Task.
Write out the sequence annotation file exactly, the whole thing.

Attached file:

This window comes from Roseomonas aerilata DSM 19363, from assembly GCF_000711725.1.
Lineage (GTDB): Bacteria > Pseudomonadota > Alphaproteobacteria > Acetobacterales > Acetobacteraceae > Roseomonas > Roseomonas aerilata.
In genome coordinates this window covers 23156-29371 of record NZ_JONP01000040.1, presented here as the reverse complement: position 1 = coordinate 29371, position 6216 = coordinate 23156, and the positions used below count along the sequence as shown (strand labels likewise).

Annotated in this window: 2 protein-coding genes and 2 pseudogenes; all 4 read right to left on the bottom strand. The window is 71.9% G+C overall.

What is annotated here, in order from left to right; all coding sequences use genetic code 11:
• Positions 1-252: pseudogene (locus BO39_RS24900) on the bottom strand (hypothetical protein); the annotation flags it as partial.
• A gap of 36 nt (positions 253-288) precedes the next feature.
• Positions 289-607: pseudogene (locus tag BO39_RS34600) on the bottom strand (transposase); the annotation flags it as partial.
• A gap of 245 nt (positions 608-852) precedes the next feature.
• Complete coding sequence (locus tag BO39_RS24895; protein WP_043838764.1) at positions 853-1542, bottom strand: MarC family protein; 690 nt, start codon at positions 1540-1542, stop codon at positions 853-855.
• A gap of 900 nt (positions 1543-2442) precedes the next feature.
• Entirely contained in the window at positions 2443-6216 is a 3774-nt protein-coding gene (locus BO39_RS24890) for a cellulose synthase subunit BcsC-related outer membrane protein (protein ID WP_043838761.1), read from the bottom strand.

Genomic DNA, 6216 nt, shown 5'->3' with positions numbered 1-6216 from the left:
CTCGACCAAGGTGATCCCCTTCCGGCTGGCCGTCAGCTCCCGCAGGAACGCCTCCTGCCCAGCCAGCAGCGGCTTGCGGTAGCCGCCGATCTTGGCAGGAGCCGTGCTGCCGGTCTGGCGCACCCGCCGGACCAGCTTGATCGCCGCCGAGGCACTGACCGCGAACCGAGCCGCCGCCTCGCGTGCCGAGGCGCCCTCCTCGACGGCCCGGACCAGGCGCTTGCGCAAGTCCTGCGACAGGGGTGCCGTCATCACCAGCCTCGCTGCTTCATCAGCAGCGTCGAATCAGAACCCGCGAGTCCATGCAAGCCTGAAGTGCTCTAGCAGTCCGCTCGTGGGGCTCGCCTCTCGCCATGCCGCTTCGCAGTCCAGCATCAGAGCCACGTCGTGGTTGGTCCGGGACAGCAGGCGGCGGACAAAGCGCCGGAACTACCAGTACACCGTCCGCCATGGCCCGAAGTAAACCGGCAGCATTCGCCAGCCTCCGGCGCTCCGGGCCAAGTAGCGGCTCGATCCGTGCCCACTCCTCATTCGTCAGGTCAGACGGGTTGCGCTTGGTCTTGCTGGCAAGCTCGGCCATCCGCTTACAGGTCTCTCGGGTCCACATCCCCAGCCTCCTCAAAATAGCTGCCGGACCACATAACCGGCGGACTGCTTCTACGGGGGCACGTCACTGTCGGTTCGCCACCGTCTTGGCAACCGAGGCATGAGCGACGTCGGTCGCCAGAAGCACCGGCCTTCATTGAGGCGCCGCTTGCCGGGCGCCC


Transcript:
This window comes from Roseomonas aerilata DSM 19363, from assembly GCF_000711725.1.
Lineage (GTDB): Bacteria > Pseudomonadota > Alphaproteobacteria > Acetobacterales > Acetobacteraceae > Roseomonas > Roseomonas aerilata.
In genome coordinates this window covers 23156-29371 of record NZ_JONP01000040.1, presented here as the reverse complement: position 1 = coordinate 29371, position 6216 = coordinate 23156, and the positions used below count along the sequence as shown (strand labels likewise).

Annotated in this window: 2 protein-coding genes and 2 pseudogenes; all 4 read right to left on the bottom strand. The window is 71.9% G+C overall.

What is annotated here, in order from left to right; all coding sequences use genetic code 11:
• Positions 1-252: pseudogene (locus BO39_RS24900) on the bottom strand (hypothetical protein); the annotation flags it as partial.
• A gap of 36 nt (positions 253-288) precedes the next feature.
• Positions 289-607: pseudogene (locus tag BO39_RS34600) on the bottom strand (transposase); the annotation flags it as partial.
• A gap of 245 nt (positions 608-852) precedes the next feature.
• Complete coding sequence (locus tag BO39_RS24895; protein WP_043838764.1) at positions 853-1542, bottom strand: MarC family protein; 690 nt, start codon at positions 1540-1542, stop codon at positions 853-855.
• A gap of 900 nt (positions 1543-2442) precedes the next feature.
• Entirely contained in the window at positions 2443-6216 is a 3774-nt protein-coding gene (locus BO39_RS24890) for a cellulose synthase subunit BcsC-related outer membrane protein (protein ID WP_043838761.1), read from the bottom strand.

Genomic DNA, 6216 nt, shown 5'->3' with positions numbered 1-6216 from the left:
CTCGACCAAGGTGATCCCCTTCCGGCTGGCCGTCAGCTCCCGCAGGAACGCCTCCTGCCCAGCCAGCAGCGGCTTGCGGTAGCCGCCGATCTTGGCAGGAGCCGTGCTGCCGGTCTGGCGCACCCGCCGGACCAGCTTGATCGCCGCCGAGGCACTGACCGCGAACCGAGCCGCCGCCTCGCGTGCCGAGGCGCCCTCCTCGACGGCCCGGACCAGGCGCTTGCGCAAGTCCTGCGACAGGGGTGCCGTCATCACCAGCCTCGCTGCTTCATCAGCAGCGTCGAATCAGAACCCGCGAGTCCATGCAAGCCTGAAGTGCTCTAGCAGTCCGCTCGTGGGGCTCGCCTCTCGCCATGCCGCTTCGCAGTCCAGCATCAGAGCCACGTCGTGGTTGGTCCGGGACAGCAGGCGGCGGACAAAGCGCCGGAACTACCAGTACACCGTCCGCCATGGCCCGAAGTAAACCGGCAGCATTCGCCAGCCTCCGGCGCTCCGGGCCAAGTAGCGGCTCGATCCGTGCCCACTCCTCATTCGTCAGGTCAGACGGGTTGCGCTTGGTCTTGCTGGCAAGCTCGGCCATCCGCTTACAGGTCTCTCGGGTCCACATCCCCAGCCTCCTCAAAATAGCTGCCGGACCACATAACCGGCGGACTGCTTCTACGGGGGCACGTCACTGTCGGTTCGCCACCGTCTTGGCAACCGAGGCATGAGCGACGTCGGTCGCCAGAAGCACCGGCCTTCATTGAGGCGCCGCTTGCCGGGCGCCC